Software & AppsOperating SystemLinux

How To Run a .desktop File in Terminal

Ubuntu 14

In Linux, .desktop files are used to launch applications. These files are usually located in /usr/share/applications or ~/.local/share/applications directories and can be executed from the graphical interface. However, there may be times when you want to run these files from the terminal. This article will guide you through the process of running a .desktop file from the terminal using various methods.

Understanding .desktop Files

Before we delve into the methods, it’s important to understand what a .desktop file is. A .desktop file is a shortcut that is used to launch an application in Linux. It contains information about the application such as its name, icon, and the command to execute it.

The main part of a .desktop file is the Exec line, which specifies the command to run the application. For example, in a .desktop file for Firefox, the Exec line might look like this: Exec=firefox %u. This line tells the system to run the firefox command to launch the application.

Method 1: Using gtk-launch

If your system has the gtk-launch command available, you can use it to run a .desktop file from the terminal. The gtk-launch command takes the name of a .desktop file (without the .desktop extension) and launches the corresponding application.

Here’s how to use it:

gtk-launch application-name

Replace application-name with the name of your .desktop file. For example, to run Firefox, you would use:

gtk-launch firefox

Method 2: Using xdg-open

The xdg-open command is another tool that can be used to open a .desktop file. However, due to a bug in some systems, this method may not work as expected. You can try running the following command to see if it works for you:

xdg-open /path/to/file.desktop

Replace /path/to/file.desktop with the actual path to your .desktop file.

Method 3: Using kioclient

If you are using the KDE desktop environment, you can use the kioclient command to execute a .desktop file. The kioclient command is part of the KDE Input/Output framework and can be used to perform various operations on files and URLs.

Here’s how to use it:

kioclient exec /path/to/file.desktop

Replace /path/to/file.desktop with the actual path to your .desktop file.

Method 4: Using dex

The dex tool is a lightweight and flexible .desktop file generator and launcher. It can be used to generate and execute .desktop files from the terminal. To use dex, you first need to install it. You can do this by running the following command:

sudo apt-get install dex

Once dex is installed, you can use it to run a .desktop file like this:

dex /path/to/file.desktop

Replace /path/to/file.desktop with the actual path to your .desktop file.

Method 5: Parsing the .desktop File Manually

If none of the above methods work, you can manually parse the .desktop file using tools like awk. Here’s an example of how to do this:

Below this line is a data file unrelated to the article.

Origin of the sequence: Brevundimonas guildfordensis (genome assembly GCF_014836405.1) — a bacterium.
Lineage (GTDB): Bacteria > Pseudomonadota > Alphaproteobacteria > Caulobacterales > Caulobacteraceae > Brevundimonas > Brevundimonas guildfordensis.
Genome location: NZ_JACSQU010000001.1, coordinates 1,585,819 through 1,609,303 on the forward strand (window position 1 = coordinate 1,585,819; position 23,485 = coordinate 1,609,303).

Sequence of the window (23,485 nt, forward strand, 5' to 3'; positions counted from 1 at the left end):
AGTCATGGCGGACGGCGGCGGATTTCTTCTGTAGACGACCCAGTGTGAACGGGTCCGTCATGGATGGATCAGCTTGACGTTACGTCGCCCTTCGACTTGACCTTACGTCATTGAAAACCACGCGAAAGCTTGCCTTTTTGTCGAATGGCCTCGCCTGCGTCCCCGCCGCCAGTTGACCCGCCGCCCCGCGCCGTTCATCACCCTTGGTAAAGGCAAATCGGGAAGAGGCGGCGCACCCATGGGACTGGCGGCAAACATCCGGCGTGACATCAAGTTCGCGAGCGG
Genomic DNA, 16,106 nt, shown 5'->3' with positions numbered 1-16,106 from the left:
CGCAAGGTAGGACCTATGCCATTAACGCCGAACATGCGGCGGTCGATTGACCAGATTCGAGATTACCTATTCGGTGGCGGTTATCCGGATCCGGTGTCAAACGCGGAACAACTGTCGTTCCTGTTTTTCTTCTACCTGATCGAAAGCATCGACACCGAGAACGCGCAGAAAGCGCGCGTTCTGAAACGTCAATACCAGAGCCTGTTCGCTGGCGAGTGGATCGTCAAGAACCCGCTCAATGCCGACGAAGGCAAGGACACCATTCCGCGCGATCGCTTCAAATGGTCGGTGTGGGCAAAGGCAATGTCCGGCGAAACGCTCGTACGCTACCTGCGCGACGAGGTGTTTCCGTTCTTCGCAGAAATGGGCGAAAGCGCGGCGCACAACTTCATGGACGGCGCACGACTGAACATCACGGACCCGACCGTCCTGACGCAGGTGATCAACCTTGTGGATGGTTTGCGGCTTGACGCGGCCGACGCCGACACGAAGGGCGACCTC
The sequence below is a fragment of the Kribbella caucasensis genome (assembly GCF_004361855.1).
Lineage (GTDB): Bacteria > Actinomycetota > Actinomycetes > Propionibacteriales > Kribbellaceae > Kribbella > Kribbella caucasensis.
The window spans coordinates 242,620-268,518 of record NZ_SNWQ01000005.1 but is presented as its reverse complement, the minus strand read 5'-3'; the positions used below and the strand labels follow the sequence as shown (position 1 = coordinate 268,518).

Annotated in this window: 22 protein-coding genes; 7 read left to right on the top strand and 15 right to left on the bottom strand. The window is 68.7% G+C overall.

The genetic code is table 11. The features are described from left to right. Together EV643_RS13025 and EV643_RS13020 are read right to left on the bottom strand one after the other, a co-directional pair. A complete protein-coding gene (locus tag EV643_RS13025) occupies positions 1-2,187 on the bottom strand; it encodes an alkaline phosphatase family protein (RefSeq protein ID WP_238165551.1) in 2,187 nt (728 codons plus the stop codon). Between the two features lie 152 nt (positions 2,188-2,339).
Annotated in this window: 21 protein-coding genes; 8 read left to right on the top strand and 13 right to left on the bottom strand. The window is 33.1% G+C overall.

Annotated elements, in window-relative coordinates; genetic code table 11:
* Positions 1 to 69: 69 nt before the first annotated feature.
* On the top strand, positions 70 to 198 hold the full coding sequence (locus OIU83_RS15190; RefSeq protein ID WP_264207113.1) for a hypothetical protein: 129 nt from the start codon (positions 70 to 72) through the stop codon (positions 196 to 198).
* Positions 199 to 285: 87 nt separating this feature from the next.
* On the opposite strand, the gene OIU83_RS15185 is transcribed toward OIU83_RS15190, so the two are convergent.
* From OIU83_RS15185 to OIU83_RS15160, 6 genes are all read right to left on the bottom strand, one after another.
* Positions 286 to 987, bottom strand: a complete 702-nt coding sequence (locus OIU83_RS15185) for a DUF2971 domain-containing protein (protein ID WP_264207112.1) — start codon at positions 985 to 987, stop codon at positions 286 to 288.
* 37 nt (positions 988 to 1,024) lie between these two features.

$(awk -F= '/^Exec/ {print $2; exit}' /path/to/file.desktop)

This command uses awk to search for the Exec line in the .desktop file and extracts the command after the = sign. It then executes this command.

Please note that this method may not handle all cases, such as commands with arguments or special variables.

Conclusion

Running a .desktop file from the terminal may not always work as expected, especially if the file is not designed to be executed directly. Some .desktop files may require a specific environment or context to function properly. However, with the methods described in this article, you should be able to run most .desktop files from the terminal without any issues.

Remember to replace /path/to/file.desktop and application-name with the actual path and name of your .desktop file. If you encounter any problems, make sure that the .desktop file is located in one of the permitted directories and that it has the correct permissions to be executed.

What is the purpose of a .desktop file?

A .desktop file is a shortcut used to launch an application in Linux. It contains information about the application such as its name, icon, and the command to execute it.

Where are .desktop files usually located?

.desktop files are typically located in the /usr/share/applications or ~/.local/share/applications directories.

Which method should I use to run a .desktop file from the terminal?

The choice of method depends on your system and the availability of the respective commands. You can start with Method 1 (using gtk-launch) as it is commonly available. If that doesn’t work, you can try other methods mentioned in the article.

Can I run a .desktop file with arguments or special variables?

Running a .desktop file with arguments or special variables may not be handled by all methods mentioned in the article. Method 5 (parsing the .desktop file manually) may not handle such cases. It is recommended to check the specific .desktop file’s contents to see if it supports arguments or variables.

What should I do if I encounter issues running a .desktop file from the terminal?

If you encounter issues, make sure that the .desktop file is located in one of the permitted directories (/usr/share/applications or ~/.local/share/applications) and that it has the correct permissions to be executed. Additionally, check if the specific .desktop file requires a specific environment or context to function properly.

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